Friday, March 20, 2009

Condoms Cause AIDS: The Cruel, Twisted "Logic" of Right-Wing Christian Opposition to Condoms

22 million people have got AIDS now because of the condom campaign. It’s making it worse, not better!

I blogged recently about the maleficent right-wing discourse that forms the backdrop to the pope’s recent statement that condoms do not inhibit the spread of AIDS but make the epidemic worse (here). As my posting notes, centrist American Catholic apologists for Benedict and the status quo are deliberately missing the point, when they ask what the pope could have, might have, must have meant by his remarks about condoms and AIDS.

The pope’s intent in stating that condom use does not solve but deepens the AIDS crisis is clearly evident in the bogus science and cruel ideological distortions promoted by right-wing political and religious groups who adamantly oppose distribution of condoms in Africa and elsewhere. One of those ideologues appeared on British television this week: Joanna Bogle, a Catholic journalist and theology student at Maryvale Institute in Birmingham, England. The statements that form the epigraph of this posting—22 million people have got AIDS now because of the condom campaign; [condoms are ] making it worse—are from a panel discussion recently moderated by Jon Snow on a British television station (here).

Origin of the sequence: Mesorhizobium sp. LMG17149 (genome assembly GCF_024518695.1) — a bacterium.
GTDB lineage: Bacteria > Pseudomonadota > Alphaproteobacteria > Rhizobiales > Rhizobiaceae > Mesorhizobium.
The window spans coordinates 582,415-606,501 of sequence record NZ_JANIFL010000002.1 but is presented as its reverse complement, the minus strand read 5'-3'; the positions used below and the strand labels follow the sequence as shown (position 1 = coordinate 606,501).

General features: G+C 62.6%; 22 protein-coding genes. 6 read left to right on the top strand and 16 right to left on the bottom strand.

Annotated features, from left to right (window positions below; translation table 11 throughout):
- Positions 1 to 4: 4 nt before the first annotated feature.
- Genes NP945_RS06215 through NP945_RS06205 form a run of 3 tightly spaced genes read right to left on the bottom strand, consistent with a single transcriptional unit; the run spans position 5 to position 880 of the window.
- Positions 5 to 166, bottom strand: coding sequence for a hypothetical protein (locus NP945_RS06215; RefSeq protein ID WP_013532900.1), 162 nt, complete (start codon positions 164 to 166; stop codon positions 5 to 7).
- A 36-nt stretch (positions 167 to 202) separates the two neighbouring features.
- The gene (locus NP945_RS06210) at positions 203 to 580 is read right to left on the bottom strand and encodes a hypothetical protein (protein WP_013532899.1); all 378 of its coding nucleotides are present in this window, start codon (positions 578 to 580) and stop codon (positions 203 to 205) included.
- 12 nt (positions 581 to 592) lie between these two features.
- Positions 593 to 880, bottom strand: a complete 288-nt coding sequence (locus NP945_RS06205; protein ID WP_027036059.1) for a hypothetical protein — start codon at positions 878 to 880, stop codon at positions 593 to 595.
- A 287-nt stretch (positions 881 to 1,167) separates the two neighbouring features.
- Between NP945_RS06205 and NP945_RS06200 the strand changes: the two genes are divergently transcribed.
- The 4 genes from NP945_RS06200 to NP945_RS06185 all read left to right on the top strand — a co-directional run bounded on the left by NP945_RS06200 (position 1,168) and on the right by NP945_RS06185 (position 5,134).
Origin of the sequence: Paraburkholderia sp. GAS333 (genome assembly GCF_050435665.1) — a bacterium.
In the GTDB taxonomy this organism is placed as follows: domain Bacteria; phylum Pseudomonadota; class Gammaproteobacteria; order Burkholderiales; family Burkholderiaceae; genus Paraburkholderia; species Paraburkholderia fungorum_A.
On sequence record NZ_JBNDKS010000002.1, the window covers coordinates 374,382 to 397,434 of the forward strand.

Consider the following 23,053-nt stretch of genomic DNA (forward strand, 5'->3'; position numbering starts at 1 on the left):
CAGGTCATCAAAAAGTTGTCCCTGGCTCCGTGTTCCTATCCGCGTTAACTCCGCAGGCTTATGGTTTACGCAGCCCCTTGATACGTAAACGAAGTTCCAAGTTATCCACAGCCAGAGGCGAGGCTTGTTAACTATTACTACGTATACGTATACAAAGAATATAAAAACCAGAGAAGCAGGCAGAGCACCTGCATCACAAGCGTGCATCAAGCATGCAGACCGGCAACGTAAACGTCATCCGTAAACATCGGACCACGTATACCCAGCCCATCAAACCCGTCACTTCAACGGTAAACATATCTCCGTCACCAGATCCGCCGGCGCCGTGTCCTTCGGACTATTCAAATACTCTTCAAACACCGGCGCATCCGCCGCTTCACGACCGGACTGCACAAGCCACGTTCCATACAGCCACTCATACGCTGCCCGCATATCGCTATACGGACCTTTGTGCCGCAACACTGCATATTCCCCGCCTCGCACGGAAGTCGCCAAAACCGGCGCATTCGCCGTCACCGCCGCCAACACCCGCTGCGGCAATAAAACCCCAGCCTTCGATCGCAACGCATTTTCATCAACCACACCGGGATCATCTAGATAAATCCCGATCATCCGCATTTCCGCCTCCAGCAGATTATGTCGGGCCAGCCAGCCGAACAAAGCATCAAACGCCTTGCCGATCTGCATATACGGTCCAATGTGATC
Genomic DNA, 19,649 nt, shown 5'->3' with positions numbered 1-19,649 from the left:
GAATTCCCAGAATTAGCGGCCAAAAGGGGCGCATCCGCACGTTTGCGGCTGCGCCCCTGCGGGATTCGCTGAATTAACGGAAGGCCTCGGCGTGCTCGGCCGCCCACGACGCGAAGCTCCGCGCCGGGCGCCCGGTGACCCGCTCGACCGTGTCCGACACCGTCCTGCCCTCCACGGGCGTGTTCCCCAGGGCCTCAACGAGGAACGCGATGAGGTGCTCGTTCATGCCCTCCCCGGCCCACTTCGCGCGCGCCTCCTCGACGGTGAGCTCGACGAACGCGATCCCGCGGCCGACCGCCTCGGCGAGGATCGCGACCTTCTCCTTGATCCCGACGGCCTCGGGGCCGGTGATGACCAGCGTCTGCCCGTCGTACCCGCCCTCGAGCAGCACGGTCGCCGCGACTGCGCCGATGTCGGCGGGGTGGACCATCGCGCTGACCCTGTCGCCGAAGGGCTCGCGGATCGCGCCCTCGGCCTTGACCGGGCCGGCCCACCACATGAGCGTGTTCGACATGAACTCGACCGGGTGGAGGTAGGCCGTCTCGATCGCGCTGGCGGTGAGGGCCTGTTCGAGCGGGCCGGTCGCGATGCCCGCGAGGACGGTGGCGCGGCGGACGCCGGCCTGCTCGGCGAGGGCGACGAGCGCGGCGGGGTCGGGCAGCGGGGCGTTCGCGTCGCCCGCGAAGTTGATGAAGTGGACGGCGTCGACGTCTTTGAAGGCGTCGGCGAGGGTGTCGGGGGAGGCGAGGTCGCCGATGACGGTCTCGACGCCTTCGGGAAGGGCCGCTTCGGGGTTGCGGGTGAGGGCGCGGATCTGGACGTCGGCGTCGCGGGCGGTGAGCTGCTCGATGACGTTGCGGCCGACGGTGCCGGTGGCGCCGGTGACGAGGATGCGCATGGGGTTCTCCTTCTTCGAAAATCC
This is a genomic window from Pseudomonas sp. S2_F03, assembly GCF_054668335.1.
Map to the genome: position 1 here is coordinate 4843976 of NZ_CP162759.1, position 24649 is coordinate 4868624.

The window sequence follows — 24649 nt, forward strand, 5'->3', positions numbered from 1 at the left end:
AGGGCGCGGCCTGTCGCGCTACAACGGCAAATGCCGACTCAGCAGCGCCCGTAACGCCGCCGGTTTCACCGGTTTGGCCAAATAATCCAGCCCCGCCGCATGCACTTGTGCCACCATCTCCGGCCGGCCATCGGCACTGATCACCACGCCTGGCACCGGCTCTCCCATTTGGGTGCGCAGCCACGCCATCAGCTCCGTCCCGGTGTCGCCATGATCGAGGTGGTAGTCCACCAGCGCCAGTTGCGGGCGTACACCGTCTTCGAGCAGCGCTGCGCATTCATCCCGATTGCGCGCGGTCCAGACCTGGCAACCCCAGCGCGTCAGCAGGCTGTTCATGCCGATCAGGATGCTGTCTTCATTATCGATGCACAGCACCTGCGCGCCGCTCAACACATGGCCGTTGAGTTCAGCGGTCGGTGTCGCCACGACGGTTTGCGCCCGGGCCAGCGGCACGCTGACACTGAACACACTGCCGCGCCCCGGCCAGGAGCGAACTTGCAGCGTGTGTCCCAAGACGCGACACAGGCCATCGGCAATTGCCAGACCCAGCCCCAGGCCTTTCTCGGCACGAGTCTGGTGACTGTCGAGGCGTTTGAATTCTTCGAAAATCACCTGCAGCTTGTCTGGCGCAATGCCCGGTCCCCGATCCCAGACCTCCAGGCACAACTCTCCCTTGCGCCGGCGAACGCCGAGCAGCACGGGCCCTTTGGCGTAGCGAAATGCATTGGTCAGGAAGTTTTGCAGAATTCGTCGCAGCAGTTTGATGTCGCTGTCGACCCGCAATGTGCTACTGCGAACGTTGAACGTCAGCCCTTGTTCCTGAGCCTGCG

Following her embarrassing rant on Jon Snow’s program, Joanna Bogle has continued fiercely to defend her position that condoms are causing the AIDS crisis, not addressing it. She defends this position on her blog against fellow Catholics who do not subscribe to her extreme ideological position, and who tell her she is an embarrassment to them as Catholics.

In response to these critics, Bogle states,

Distribution of condoms has led to an overall widespread increase in casual sexual contacts, as people have been told that casual sex can now be made "safe". . . .